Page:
The arches are so impressive that they are largely covered with the symmetrical symmetry of the ship arcades and the beautifully decorated pillars engraved with the finest hard-leaf sheets in England.
- Industrial Clock
One of the most popular and intriguing attractions of Wells Cathedral is this clock, perched on a high wall on the west wall of the Northern Transcend. The 14th-century astronomical clock is considered to be the second oldest mechanical clock in Europe. Every four hours, a small character named Jack Blandifers strikes the clock with a hammer. Then strikes with two heels. When the bell rings, a pair of funny knights appear above the clock face.
The face of the clock is astronomical, marked by the phases of the moon and the time elapsed since the last full moon and a full call for 24 hours. It shows that the earth is in the center, and the sun and moon revolve around it. The mechanism was built between 1386 and 1392, and although the clock face was original, it was replaced during the Victorian period and continued to function in the Museum of Science in London.
The same mechanism that drives an astronomical clock also operates a clock on the outer wall. The external clock is a relatively new one made 70 years after the internal clock. The outer watch has a quarter-jack pair in the shape of armor knights.
- Southern Translation Carvings
One of the highlights of Wells is the wealth of stunning carvings that adorn the column capitals. These are probably the best and most accessible in the South Transcend. One shows a man with a severe toothache, and another shows the workers working in the vineyard. Another depicts lizard-eating berries. The most famous of the carvings is a sequence called The Wage of the Dead, which adorns a large cluster pillar like a cartoon strip. The sequence shows the culprits breaking into an orchard to steal the fruit, being caught by the farmer, and being mercilessly beaten.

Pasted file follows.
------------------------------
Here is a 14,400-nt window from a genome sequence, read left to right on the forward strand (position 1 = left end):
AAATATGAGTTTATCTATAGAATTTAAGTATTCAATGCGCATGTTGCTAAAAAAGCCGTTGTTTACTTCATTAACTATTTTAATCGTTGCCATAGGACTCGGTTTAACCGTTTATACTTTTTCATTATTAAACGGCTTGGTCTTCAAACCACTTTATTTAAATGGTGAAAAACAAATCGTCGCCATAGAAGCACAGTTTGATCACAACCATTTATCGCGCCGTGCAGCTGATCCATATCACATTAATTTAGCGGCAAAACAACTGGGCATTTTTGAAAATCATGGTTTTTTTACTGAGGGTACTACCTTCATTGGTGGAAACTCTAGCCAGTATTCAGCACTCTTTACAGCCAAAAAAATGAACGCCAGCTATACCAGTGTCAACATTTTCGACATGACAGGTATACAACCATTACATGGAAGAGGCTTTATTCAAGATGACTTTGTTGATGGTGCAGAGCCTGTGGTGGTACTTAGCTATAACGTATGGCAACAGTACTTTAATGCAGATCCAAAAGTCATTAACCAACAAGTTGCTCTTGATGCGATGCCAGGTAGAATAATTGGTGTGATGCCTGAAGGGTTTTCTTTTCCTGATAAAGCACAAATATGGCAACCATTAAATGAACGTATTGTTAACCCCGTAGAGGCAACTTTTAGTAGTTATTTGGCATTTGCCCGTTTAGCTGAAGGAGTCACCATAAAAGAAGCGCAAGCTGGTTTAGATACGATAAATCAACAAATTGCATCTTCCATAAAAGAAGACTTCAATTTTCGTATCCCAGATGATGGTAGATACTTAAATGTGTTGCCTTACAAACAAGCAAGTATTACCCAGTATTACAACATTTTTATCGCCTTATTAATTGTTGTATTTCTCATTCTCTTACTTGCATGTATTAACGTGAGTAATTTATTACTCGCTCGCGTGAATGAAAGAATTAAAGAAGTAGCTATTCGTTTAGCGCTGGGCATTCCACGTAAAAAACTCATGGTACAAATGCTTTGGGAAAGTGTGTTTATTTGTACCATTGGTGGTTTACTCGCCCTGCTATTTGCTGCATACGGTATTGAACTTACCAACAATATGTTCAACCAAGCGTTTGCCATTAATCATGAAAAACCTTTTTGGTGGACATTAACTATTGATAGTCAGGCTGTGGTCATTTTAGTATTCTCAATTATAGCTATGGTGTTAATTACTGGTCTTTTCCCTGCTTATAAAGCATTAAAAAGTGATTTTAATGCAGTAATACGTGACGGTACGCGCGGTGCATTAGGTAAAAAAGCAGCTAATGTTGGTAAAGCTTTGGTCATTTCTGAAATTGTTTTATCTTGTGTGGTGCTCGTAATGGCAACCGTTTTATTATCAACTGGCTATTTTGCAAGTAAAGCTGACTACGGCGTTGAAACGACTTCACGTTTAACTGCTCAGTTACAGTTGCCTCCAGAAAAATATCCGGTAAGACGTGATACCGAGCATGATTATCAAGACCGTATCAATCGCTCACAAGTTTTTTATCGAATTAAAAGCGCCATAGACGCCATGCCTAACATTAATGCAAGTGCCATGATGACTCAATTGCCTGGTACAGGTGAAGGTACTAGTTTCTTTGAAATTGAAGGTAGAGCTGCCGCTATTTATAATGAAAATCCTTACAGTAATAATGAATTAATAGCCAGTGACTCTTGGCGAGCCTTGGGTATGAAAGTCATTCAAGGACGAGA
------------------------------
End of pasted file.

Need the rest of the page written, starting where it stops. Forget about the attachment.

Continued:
- Chapter House
The magnificent Chapter House, founded around 1286, is one of the highest architectural highlights of 13th century Britain. Chapters Many people come to Wells to see the house and to climb the wide stone stairs. The house in the chapter is amazing. 32 ribs sprout from the hole in the middle. But the stairs to reach it are equally striking. It is as indirect and perishable as flowing water. As you enter, you are immediately struck by the large height of the vault supported by a single cluster in the middle pit. On a sunny day, the chapters light up the house, creating clear color patterns on the floor and stone seats outside the room. The floor is kept perfectly clear, creating a large, resonant space that enhances the feel of the space. When you look closely at the carved heads that adorn the chambers, you will feel that each one is unique. Some of them are scary as well as ridiculous. Some of them clearly represent important people. Those are church officials or sponsors. Some of them are hilarious, and they are full of humorous expressions.